Case facts

A young man left a hotel at the Rocks shortly after midnight on a Monday. He was intoxicated and stood near a police bus with tinted windows parked outside a police station, extended his third finger and said “you’re fucked” in a voice loud enough for the ten or so officers on the bus to take action. There were other members of the public around, all coming from the hotel. There were no school children or others who might be offended by the language. Police hear this type of language frequently, and often use it themselves. We set the case down for hearing.


Case result

The charge was dismissed with costs. We submitted that there were decided legal cases where police had used similar and worse language. The officers admitted that they were not personally offended, and that the only members of the public present at the time were also from the hotel. There was significant publicity; consideration of an appeal by the Director of Public Prosecutions; criticism by the Police Commissioner; discussion on talk back radio etc.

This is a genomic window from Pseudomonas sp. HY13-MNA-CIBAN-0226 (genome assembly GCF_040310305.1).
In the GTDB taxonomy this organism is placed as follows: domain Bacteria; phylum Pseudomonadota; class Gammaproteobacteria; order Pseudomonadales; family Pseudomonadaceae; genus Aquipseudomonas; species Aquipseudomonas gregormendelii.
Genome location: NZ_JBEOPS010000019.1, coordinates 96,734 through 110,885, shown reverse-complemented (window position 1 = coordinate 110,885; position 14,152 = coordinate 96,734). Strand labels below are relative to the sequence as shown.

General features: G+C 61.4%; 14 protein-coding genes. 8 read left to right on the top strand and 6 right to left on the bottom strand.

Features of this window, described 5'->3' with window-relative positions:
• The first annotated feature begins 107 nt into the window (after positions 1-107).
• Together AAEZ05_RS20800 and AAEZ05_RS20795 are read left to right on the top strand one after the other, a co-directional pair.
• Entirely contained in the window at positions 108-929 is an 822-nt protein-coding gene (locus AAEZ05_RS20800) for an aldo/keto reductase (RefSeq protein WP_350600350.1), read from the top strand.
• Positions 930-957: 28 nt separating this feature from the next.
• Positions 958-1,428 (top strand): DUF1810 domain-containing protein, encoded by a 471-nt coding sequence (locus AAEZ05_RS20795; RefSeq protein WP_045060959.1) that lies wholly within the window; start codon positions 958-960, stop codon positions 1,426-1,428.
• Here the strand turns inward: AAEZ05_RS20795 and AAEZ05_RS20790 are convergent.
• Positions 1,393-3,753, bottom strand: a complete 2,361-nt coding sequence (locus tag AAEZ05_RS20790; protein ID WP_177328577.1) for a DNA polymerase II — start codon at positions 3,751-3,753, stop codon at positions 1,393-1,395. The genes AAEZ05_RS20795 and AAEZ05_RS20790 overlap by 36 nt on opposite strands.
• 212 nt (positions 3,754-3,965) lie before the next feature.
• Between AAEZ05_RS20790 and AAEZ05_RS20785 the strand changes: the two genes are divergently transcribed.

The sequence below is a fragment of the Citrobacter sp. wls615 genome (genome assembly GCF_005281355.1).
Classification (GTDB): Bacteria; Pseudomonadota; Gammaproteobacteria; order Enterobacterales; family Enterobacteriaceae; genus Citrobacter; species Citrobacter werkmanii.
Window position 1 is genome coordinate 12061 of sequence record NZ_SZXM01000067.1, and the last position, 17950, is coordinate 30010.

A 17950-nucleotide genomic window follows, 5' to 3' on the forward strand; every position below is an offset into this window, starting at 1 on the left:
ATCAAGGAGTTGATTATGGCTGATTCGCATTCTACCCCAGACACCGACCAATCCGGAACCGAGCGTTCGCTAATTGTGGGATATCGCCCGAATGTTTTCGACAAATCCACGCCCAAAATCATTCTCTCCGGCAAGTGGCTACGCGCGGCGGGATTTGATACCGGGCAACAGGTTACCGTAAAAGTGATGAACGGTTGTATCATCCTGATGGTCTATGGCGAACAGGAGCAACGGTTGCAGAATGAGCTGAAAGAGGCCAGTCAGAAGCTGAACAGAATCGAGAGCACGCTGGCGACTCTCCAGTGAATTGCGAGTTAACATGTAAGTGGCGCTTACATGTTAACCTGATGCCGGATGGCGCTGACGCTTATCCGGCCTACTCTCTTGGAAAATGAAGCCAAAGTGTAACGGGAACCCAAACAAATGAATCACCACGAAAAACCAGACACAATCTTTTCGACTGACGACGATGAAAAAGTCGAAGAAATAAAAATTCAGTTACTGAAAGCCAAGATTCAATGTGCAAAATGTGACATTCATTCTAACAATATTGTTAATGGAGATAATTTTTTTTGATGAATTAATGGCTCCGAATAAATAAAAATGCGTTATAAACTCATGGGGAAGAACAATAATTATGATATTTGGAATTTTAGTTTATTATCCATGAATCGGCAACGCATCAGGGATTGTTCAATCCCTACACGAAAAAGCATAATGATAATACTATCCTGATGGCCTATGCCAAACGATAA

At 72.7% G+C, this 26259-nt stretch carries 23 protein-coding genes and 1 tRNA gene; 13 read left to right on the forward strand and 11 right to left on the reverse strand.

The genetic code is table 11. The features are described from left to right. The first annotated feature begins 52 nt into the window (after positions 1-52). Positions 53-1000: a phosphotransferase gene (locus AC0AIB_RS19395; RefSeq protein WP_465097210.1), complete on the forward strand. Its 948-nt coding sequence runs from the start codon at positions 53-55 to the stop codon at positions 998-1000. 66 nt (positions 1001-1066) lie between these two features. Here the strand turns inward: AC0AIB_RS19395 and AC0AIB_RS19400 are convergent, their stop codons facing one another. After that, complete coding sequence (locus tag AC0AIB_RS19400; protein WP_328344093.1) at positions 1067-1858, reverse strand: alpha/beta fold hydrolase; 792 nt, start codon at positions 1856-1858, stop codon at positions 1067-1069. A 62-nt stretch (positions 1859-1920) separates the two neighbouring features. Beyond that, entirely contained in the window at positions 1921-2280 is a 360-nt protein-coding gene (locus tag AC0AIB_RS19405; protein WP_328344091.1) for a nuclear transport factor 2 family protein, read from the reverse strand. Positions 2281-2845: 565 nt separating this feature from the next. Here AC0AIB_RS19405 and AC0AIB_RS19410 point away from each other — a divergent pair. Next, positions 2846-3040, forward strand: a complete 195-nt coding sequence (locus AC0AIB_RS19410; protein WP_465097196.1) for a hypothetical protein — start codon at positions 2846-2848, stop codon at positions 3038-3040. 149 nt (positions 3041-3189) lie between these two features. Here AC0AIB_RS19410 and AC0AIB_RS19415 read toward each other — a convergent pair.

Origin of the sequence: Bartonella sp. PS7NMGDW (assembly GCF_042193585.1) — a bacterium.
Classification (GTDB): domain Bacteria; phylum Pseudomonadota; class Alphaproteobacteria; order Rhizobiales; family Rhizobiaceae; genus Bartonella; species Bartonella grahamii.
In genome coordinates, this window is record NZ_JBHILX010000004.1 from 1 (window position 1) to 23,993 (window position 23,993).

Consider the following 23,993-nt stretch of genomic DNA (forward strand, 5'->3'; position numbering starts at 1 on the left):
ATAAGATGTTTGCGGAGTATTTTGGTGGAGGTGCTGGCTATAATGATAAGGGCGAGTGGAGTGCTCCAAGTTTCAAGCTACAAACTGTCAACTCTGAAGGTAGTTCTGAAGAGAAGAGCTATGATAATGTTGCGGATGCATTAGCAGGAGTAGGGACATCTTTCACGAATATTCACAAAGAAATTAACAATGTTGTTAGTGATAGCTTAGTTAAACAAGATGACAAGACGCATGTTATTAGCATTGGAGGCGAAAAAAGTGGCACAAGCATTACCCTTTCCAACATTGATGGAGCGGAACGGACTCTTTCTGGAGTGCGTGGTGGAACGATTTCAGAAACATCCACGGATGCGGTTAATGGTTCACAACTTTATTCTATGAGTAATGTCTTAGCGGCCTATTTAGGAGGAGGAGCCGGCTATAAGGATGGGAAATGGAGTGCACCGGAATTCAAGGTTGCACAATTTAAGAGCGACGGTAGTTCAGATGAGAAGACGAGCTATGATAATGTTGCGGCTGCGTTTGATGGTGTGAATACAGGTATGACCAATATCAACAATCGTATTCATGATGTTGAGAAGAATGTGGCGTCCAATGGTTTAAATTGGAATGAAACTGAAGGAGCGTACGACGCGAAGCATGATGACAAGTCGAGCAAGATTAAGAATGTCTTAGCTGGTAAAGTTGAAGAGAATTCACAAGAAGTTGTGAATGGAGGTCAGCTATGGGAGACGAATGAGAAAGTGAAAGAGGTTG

The magistrate was attacked by those ignorant of the law.The media loved it. We strongly supported the magistrate for enforcing the law. It is a double standard of the police to charge people for such words, used in the circumstances that existed that night.

There was no appeal. The law has not changed. The law correctly applied by the learned Magistrate still applies today. Would the other pub-goers have been offended? Hardly.

Hopefully the reasonable person and the reasonable police officer have broad shoulders and thick skin – particularly police officers who come into contact with persons and such language frequently.

Offensive Language prosecution can be a tool improperly used by police to silence the impolite or disrespectful. Those who are socio-economically disadvantaged are easy targets.



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